How the internet has changed the concept of ownership
Buying stuff used to be so simple: you gave money to a merchant and in return you received a product.
But times have changed, society has moved on, and the concept of ownership has undergone a rather radical shift. The problem is, nobody ever told us.
The rise of the digital age has brought with it a wealth of new types of products and new ways of interacting with them. Nowadays we've got MP3 players loaded with music, ebook readers containing the latest novels, iPads and smartphones, downloadable videogames and web applications.
All these modern products are essentially still just that: products. A company makes them and sells them and eventually they end up in the hands of you, the consumer.
What has changed is that due to their built-in internet connectivity, all these products aren't as static as they used to be. Where once you bought a novel or an album, it was static and unchanged. If the book had a misprint, it wouldn't just magically disappear overnight. If the album had 11 tracks, it wouldn't suddenly have 10 tracks the next day.
But modern technology changes the static nature of stuff. Nothing is solid and immutable any more. Everything can, and does, change.
Amazon's Kindle ebook reader has built-in features that allow Amazon to make changes to - or even entirely remove - the ebooks that you purchase, without your consent or even your initial knowledge.
Apple's iPhones and iPads as well as Google's Android mobile phones have built-in features that allow Apple and Google to remove apps that you've downloaded via their respective app stores. Apple can also use its iTunes store to remove music that you've purchased if they deem it necessary.
Videogames come with mandatory online updates that you need to download before you can continue to play the game. Videogame developers can even make you play their games how they want you to play them.
Recently Blizzard, developer of the wildly popular StarCraft II videogame, banned thousands of players from StarCraft 2 for using third-party cheating programs. While this has been an accepted (and welcome) practice for multi-player games where you play against other gamers around the world and where a level playing field - without cheats - is deemed essential, the big difference here was that Blizzard banned players for using cheats in the single-player version of StarCraft II.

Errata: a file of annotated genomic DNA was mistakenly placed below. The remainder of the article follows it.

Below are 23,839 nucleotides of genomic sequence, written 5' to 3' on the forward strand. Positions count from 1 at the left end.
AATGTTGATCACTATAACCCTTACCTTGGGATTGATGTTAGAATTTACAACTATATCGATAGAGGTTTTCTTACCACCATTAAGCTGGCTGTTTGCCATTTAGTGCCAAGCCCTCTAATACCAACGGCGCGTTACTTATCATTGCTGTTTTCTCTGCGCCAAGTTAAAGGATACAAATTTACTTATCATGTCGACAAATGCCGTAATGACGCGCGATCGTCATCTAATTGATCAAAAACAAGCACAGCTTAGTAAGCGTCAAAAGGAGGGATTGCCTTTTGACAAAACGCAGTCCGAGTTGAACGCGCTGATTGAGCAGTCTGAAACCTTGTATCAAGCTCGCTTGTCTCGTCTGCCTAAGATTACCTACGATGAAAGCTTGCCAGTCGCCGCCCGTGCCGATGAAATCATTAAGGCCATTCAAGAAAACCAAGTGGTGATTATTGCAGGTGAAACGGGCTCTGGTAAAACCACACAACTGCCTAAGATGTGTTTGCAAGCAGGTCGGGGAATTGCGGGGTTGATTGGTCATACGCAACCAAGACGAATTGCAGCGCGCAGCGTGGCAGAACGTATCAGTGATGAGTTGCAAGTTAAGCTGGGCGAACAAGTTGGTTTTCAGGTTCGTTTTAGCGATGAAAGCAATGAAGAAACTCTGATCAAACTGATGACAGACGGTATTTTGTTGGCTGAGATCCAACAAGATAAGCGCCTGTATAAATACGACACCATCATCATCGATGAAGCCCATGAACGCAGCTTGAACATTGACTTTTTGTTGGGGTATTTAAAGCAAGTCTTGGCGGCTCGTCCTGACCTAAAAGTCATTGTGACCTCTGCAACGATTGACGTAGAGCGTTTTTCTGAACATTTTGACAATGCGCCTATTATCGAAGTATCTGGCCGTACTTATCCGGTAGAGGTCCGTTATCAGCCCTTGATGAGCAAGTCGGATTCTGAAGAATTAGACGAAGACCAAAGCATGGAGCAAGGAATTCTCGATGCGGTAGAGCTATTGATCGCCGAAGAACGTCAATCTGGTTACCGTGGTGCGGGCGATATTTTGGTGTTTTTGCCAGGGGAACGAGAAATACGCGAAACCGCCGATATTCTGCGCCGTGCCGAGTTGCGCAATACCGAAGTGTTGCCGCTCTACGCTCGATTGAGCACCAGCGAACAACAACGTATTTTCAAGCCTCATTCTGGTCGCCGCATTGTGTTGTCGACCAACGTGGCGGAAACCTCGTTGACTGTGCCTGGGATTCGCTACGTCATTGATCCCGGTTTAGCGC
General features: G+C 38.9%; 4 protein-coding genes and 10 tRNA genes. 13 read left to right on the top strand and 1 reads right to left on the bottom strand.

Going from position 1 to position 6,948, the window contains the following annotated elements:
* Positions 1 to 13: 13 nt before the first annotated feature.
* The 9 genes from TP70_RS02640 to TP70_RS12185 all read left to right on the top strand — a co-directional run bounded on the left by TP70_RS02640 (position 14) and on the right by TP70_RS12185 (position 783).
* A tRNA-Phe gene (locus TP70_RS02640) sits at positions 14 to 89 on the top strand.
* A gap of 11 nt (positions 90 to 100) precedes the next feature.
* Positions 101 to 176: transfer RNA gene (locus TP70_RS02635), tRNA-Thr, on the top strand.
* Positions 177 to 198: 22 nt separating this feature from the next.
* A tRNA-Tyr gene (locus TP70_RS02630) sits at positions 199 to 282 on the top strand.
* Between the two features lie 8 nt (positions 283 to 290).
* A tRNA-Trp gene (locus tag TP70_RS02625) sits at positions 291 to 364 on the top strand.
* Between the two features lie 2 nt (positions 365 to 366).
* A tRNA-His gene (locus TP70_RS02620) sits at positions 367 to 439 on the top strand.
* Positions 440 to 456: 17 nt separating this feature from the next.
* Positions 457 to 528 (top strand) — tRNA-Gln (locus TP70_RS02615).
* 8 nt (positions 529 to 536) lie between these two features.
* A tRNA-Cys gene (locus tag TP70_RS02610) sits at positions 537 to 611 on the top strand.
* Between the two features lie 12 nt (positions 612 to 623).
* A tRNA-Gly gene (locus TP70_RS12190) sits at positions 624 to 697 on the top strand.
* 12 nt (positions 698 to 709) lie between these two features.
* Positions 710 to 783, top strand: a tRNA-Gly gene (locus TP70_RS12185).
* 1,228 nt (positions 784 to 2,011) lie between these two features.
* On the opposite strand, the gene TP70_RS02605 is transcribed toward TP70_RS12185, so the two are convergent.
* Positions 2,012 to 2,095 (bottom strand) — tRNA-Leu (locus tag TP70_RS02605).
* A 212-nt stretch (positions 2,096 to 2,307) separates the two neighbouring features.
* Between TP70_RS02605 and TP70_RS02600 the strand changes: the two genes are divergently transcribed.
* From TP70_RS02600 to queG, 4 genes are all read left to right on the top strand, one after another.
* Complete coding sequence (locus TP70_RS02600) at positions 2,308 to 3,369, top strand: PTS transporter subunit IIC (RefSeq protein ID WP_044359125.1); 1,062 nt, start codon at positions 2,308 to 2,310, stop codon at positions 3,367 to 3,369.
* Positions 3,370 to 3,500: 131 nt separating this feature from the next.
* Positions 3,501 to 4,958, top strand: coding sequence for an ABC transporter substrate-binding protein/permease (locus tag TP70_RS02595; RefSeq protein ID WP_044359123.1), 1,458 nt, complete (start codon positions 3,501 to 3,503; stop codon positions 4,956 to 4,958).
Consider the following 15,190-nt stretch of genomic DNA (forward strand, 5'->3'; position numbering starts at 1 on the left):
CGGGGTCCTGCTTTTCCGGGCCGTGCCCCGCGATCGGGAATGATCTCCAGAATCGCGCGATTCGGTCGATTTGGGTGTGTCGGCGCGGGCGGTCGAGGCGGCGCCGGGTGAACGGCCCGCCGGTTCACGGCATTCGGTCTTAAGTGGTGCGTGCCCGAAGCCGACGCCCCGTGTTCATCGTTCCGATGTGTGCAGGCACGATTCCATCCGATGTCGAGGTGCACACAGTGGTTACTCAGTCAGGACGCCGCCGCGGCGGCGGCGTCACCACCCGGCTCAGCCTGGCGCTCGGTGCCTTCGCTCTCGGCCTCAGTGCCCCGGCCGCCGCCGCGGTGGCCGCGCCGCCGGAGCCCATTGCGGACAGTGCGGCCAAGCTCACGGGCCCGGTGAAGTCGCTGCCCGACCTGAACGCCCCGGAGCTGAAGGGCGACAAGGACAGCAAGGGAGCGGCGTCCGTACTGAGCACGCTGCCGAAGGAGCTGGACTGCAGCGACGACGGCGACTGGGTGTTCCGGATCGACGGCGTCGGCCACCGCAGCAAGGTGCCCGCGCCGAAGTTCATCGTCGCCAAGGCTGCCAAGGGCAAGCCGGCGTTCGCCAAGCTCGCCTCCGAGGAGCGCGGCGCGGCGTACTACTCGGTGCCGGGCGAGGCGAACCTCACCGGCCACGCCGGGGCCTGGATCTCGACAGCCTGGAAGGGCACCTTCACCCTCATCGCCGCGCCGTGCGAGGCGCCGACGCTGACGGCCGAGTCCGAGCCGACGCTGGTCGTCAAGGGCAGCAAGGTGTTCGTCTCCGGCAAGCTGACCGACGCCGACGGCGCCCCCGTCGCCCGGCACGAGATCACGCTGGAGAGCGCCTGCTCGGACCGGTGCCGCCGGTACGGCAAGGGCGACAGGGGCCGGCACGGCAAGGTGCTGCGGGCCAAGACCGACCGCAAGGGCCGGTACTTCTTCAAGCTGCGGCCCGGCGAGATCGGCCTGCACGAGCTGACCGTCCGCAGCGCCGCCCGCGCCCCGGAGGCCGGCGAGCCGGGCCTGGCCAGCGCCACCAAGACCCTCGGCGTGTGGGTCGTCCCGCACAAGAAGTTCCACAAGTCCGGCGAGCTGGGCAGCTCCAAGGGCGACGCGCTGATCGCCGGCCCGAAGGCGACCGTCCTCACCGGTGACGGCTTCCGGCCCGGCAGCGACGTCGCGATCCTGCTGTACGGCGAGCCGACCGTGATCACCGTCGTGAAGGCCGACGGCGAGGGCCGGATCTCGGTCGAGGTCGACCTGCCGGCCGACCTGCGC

Essentially, Blizzard - and Apple, and Google, and Amazon, and nearly all manufacturers of modern digital stuff - doesn't just create a product. No, it also determines how you are allowed to use that product.
You no longer own the product that you bought. Instead you are leasing the product, paying for the privilege of using it, subject to the continued good graces of the product's manufacturer. They can, and do, remove your access to the product if they believe you have violated their EULA (End User Licence Agreement).
The boundaries of ownership have changed. Corporations are keenly aware of it, and have been (ab)using and expanding this new system of corporate ownership of your stuff so that nowadays almost everything you buy that is digitally enhanced and online-capable is never truly yours.
The problem is, nobody ever got around to informing us, the consumer, about this. We still believe that when we buy something, it's ours to use as we please.
It's time for us to abandon that archaic thought and join the modern age. An age where ownership always errs on the side of the corporate behemoths, where consumer rights are waived at the click of an "I Agree" button, and where you never truly own the things you own.
Barry Adams is senior digital marketer for search at Pierce Communications in Belfast.